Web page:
The Spanish Tragedy, pr. c. 1585-1589
Soliman and Perseda, pr. c. 1588-1592
Cornelia, pr. c. 1593 (translation of Robert Garnier’s Cornélie; also known as Pompey the Great: His Fair Cornelia’s Tragedy, pb. 1595)
The Householder’s Philosophy, 1588 (of Torquato Tasso’s Il padre di famiglia)
The Works of Thomas Kyd, 1901 (Frederick S. Boas, editor)
Thomas Kyd (kihd) was born in London in 1558. Son of a scrivener, he was educated at the Merchant Taylors’ School, where he was probably contemporary with Edmund Spenser. He did not proceed to a university, and little is known about the rest of his life, except that in the early 1580’s he probably was associated with a London theater company and in 1593 he was arrested and charged with libel against the state. When his rooms were searched and allegedly atheistical papers were found, he claimed, under torture, that they belonged to Christopher Marlowe. He died in 1594, apparently in penury and disowned by his parents.
The Kyd canon is hopelessly indeterminate. Certainty attaches to two translations, The Householder’s Philosophy and Cornelia, and it is highly probable that The Spanish Tragedy is wholly his. A sensational pamphlet, The Murder of John Brewen, has been ascribed to Kyd on ambiguous evidence; he may have written the tragedy Soliman and Perseda; one critic regards him as at least part author of the domestic tragedy Arden of Feversham. A punning allusion by Thomas Nashe in 1589 suggests that Kyd wrote a play about Hamlet from which William Shakespeare derived his tragedy.
The Spanish Tragedy, on which Kyd’s reputation and importance alike depend, was frequently revived, and Hieronimo became the most popular tragic character on the Elizabethan and Jacobean stages. It is no wonder, then, that the play had considerable influence upon subsequent tragedies. Kyd’s drama of the revenge of Hieronimo and Bel-imperia, with its piling up of deaths and atrocities, is the influential predecessor of such later tragedies as Hamlet, The Changeling, The Duchess of Malfi, and ’Tis Pity She’s a Whore, plays in which revenge is the force that motivates characters and propels the action. Further, many of his devices–the increasingly isolated stoic hero, the Machiavellian villain, the ghost of revenge, madness, procrastination, the play within a play, and frequent soliloquies–became part of revenge dramatists’ stock-in-trade, most notably in Shakespeare’s Hamlet. Perhaps Shakespeare alone appreciated the broader implications of The Spanish Tragedy: its presentation of revenge as a fine art and its extension of tragedy from the individual to the state. Kyd’s rhetoric and bombast, popular with the groundlings, were ridiculed by later dramatists, but in fact he advanced dramatic poetry by demonstrating that blank verse could be written in a language and imagery compatible with presenting emotions on the stage. Another significant innovation, building upon the Senecan rhetorical model, is his substantive development of an isolated and alienated character almost entirely through soliloquies.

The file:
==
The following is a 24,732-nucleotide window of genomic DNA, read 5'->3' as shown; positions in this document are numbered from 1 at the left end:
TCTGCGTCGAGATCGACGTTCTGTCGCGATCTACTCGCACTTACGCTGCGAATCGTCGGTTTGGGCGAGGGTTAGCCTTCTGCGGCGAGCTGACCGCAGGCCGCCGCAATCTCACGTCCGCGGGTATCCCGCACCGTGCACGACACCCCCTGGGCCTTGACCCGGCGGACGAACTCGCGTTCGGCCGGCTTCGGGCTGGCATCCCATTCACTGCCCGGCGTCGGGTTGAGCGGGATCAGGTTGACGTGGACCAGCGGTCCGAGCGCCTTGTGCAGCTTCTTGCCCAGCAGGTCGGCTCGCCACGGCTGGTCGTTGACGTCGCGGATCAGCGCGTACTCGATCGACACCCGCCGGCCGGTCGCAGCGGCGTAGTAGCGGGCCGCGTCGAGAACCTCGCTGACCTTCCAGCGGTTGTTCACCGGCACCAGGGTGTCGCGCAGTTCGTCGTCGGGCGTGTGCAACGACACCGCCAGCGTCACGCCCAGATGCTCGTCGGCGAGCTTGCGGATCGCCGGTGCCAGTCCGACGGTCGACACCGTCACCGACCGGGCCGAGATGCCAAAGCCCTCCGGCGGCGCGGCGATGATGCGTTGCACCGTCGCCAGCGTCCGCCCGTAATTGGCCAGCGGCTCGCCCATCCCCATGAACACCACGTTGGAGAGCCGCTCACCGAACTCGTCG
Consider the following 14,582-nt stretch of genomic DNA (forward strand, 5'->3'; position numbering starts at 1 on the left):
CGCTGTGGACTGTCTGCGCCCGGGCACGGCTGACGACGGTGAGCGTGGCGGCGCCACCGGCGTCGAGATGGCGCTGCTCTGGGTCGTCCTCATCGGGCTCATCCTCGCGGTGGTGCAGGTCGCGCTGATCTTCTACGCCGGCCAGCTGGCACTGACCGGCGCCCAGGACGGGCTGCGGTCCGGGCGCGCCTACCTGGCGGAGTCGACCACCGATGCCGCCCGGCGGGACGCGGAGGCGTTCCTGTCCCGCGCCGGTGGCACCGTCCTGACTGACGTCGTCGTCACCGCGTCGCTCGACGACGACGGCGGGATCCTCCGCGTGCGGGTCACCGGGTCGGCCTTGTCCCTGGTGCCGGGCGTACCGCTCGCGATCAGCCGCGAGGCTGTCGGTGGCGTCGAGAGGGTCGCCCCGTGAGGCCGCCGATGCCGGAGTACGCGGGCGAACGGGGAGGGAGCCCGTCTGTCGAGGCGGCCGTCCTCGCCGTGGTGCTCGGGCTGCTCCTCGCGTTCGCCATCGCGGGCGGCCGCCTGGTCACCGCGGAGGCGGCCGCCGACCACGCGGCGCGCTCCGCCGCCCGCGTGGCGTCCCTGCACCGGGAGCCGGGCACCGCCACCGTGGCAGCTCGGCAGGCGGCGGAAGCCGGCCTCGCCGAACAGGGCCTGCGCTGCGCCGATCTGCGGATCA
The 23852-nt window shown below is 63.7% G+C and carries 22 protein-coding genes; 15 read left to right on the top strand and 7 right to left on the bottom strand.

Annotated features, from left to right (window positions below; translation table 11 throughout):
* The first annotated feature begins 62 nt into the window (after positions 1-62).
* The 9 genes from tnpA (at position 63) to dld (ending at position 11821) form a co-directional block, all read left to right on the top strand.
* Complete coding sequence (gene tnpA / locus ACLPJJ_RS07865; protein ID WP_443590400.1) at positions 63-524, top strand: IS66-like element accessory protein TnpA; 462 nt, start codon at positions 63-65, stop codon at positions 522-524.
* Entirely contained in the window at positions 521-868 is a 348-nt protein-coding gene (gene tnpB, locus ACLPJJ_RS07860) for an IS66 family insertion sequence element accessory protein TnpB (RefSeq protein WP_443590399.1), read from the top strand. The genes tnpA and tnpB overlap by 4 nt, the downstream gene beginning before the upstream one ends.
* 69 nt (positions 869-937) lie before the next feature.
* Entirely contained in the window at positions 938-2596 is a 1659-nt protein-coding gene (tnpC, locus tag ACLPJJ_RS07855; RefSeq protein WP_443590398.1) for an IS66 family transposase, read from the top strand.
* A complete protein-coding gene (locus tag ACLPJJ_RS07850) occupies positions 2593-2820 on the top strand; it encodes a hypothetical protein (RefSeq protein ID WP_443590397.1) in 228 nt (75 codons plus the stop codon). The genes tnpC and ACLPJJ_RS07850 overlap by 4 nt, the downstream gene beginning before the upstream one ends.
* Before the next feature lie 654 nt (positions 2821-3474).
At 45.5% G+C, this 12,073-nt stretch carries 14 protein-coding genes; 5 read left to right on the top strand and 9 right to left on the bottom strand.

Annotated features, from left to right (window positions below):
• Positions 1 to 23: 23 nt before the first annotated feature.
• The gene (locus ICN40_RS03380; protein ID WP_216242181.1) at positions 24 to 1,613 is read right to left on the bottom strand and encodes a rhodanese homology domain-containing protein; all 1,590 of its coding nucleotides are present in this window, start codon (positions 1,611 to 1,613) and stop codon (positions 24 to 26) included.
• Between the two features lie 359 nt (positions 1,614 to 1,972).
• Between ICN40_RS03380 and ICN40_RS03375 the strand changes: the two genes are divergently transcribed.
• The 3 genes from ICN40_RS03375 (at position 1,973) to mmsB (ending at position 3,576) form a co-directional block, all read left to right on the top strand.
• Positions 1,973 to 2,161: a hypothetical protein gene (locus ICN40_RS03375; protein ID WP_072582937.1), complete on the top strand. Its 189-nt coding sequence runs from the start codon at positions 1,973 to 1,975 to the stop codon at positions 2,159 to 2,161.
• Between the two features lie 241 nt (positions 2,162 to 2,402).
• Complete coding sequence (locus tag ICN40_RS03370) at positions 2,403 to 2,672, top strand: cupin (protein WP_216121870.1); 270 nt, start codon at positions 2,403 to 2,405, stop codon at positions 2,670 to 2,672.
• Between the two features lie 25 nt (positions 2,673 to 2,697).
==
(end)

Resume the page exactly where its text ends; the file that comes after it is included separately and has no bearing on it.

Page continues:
The Spanish Tragedy is more than a roaring melodrama. It is a complex and deeply affecting tragedy, and Kyd’s development of the character of Hieronimo raises ethical and moral questions. This chief law officer (the marshal of Spain) subverts the normal course of justice by taking matters into his own hands and exacting personal vengeance. Some critics argue that he thereby becomes a villain, whereas others say that, on the verge of becoming a victim himself, he is moved by a desire for self-preservation and is the instrument of divine justice.
The 1602 edition of The Spanish Tragedy contains additional passages which may have been intended to replace dated scenes depicting Hieronimo’s madness or to have been used to embellish his role. Henslowe’s diary reveals that Ben Jonson was paid for supplying certain additions in 1601 and 1602, but authorship claims also have been raised on behalf of John Webster and William Shakespeare.